Different Ways to Respond to a Divorce Summons

Different Ways to Respond to a Divorce Summons

Different Ways to Respond to a Divorce Summons

There is more than one way to respond to a divorce summons in Oklahoma. Knowing the different ways you can respond can help you prepare for how the response you choose will affect your future circumstances. Depending on the response you choose, you may need to hire a lawyer, fill out forms, or not do anything. If you have questions about your divorce or what you should do, be sure to talk to an experienced Oklahoma Family Lawyer for guidance.  

Ways to Respond to a Divorce Summons

There are four main ways you can respond to a divorce summons. One, you can choose to not respond at all, but you should know what will happen if you choose this. Not responding puts you in a true default position in the eyes of the court. This means that whatever your spouse has requested from the court will automatically be granted by the judge. Things your spouse may request can Different Ways to Respond to a Divorce Summonsinvolve decisions on child custody, alimony, or property. If you have any preferences for these decisions, you may lose those preferences if you do not respond within 30 days.

Another situation where you might not need to respond is when you have already made a written notarized agreement with your spouse. This means you have already reached an agreement with your ex-spouse beforehand either on your own or through a mediation program. In this scenario, the court will consider you in the default position.

The third option is you can respond to the summons while also agreeing with your spouse about divorce-related decisions concerning the children and division of finances. This will categorize the divorce as uncontested, meaning there is no disagreement. 

An uncontested divorce happens when you choose the fourth option, a response to the court that indicates your disagreement with your spouse. The divorce will need to be taken to trial in this situation.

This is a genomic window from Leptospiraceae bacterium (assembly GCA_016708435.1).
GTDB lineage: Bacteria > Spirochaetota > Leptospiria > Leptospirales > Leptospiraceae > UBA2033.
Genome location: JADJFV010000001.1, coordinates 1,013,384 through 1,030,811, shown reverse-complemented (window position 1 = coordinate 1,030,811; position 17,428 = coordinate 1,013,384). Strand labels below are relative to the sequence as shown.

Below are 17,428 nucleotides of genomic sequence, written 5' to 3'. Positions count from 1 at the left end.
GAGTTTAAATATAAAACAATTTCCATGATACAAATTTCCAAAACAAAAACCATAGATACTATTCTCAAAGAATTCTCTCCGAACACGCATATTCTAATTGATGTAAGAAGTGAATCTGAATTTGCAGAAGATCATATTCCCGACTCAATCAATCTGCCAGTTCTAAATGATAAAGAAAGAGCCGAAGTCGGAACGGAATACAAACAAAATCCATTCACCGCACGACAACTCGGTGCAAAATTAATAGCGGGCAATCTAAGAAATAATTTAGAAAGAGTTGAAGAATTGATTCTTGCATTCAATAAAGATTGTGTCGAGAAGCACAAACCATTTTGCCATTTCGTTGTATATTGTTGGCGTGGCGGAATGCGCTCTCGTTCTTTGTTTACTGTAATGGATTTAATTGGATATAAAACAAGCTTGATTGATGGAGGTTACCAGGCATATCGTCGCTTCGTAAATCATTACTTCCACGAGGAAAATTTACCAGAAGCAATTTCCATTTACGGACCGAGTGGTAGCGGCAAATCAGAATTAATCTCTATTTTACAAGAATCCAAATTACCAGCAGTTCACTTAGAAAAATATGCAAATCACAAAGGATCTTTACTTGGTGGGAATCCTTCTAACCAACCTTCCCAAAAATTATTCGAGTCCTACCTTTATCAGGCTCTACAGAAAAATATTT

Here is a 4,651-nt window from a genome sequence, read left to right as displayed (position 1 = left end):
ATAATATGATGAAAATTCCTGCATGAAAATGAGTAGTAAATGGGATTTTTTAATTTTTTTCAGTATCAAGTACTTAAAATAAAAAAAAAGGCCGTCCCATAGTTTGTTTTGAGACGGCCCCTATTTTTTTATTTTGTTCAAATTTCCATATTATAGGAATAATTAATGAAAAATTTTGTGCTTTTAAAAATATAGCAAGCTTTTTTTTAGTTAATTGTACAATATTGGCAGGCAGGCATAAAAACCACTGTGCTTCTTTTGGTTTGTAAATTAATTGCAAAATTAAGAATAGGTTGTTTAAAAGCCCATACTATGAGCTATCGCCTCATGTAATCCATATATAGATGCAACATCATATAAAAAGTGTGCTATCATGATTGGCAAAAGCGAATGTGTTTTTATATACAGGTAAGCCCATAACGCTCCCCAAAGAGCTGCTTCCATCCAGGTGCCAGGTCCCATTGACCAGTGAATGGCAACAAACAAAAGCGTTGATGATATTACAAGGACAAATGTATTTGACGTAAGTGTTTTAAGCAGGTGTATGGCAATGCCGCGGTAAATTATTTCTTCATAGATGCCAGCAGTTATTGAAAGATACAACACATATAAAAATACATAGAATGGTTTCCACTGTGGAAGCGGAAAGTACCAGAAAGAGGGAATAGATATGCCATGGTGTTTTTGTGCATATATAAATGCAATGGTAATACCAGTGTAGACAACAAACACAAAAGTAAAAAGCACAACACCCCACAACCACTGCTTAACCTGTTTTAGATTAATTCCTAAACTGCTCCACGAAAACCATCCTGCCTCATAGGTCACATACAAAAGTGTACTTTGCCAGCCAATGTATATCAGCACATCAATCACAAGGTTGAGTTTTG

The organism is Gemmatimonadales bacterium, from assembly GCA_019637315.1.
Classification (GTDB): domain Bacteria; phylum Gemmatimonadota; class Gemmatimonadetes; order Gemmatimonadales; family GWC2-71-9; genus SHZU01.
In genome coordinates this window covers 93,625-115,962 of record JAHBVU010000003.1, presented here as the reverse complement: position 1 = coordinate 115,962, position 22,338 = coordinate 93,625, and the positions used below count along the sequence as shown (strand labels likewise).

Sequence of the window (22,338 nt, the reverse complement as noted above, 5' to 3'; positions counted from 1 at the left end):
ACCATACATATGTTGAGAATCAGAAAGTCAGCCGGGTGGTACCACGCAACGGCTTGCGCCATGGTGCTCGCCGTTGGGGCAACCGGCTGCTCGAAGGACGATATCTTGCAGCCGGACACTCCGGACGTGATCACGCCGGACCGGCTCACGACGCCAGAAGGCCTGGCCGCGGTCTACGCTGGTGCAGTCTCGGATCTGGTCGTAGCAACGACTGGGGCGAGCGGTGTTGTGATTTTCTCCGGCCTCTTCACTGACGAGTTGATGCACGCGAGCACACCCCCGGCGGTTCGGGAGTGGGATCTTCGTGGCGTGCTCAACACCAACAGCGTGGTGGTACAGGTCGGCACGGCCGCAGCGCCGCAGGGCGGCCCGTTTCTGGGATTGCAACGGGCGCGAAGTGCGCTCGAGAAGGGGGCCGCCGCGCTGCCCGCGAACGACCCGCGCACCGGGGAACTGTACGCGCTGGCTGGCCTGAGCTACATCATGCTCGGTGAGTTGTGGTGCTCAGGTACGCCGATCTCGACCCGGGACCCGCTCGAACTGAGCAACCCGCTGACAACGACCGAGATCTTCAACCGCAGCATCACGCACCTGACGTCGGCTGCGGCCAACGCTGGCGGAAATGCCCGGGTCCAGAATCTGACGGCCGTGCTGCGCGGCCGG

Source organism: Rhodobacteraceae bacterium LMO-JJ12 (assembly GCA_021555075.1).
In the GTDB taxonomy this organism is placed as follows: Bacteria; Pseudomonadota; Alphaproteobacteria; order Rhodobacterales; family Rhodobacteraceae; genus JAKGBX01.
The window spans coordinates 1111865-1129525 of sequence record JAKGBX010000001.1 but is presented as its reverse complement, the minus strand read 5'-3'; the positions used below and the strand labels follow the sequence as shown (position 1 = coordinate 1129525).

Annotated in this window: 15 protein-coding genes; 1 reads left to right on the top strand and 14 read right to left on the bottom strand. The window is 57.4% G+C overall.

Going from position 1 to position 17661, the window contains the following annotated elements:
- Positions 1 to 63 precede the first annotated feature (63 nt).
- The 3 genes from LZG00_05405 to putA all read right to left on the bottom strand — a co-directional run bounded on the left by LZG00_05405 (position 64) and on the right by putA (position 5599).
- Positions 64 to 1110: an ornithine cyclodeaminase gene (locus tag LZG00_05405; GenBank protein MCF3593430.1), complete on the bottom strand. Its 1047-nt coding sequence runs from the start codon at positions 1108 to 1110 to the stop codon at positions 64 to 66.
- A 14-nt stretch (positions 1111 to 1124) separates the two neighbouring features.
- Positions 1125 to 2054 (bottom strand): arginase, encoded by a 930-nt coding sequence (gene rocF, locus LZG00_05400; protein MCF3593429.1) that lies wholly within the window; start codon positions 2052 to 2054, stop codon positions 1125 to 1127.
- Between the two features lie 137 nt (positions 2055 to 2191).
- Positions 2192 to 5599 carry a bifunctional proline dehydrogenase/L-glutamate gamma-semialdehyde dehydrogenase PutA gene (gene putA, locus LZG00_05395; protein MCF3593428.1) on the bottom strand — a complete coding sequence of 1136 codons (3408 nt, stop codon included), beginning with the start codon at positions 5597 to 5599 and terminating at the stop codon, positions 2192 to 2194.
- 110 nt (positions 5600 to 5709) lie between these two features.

What Happens with Contested Divorces

Contested divorce is a fancy term for a divorce that needs to go to trial because both spouses disagree on what they want afterward. A contested divorce can be simple or complex depending on how many decisions you disagree on with your spouse. Common areas of disagreement involve child custody, visitation rights, alimony, child support, and property division. 

Alternatives to a divorce trial are seeking a mediation program to sort out your differences or working out a legal deal with your spouse through the help of lawyers. However, if a divorce trial seems to be the only option left, seeking a lawyer for yourself is highly advised because your spouse is likely to do the same. 

Family Attorney in Oklahoma

Figuring out what the best option is for you during a divorce can be stressful when you do not have all the information you need. Try talking to an Oklahoma Divorce Lawyer if you are struggling to figure out how you should handle your divorce. Contact the Putnam Law Office today at (405)-849-4898 for a consultation. Mr. Putnam is an Oklahoma City, OK attorney who is dedicated to his clients.

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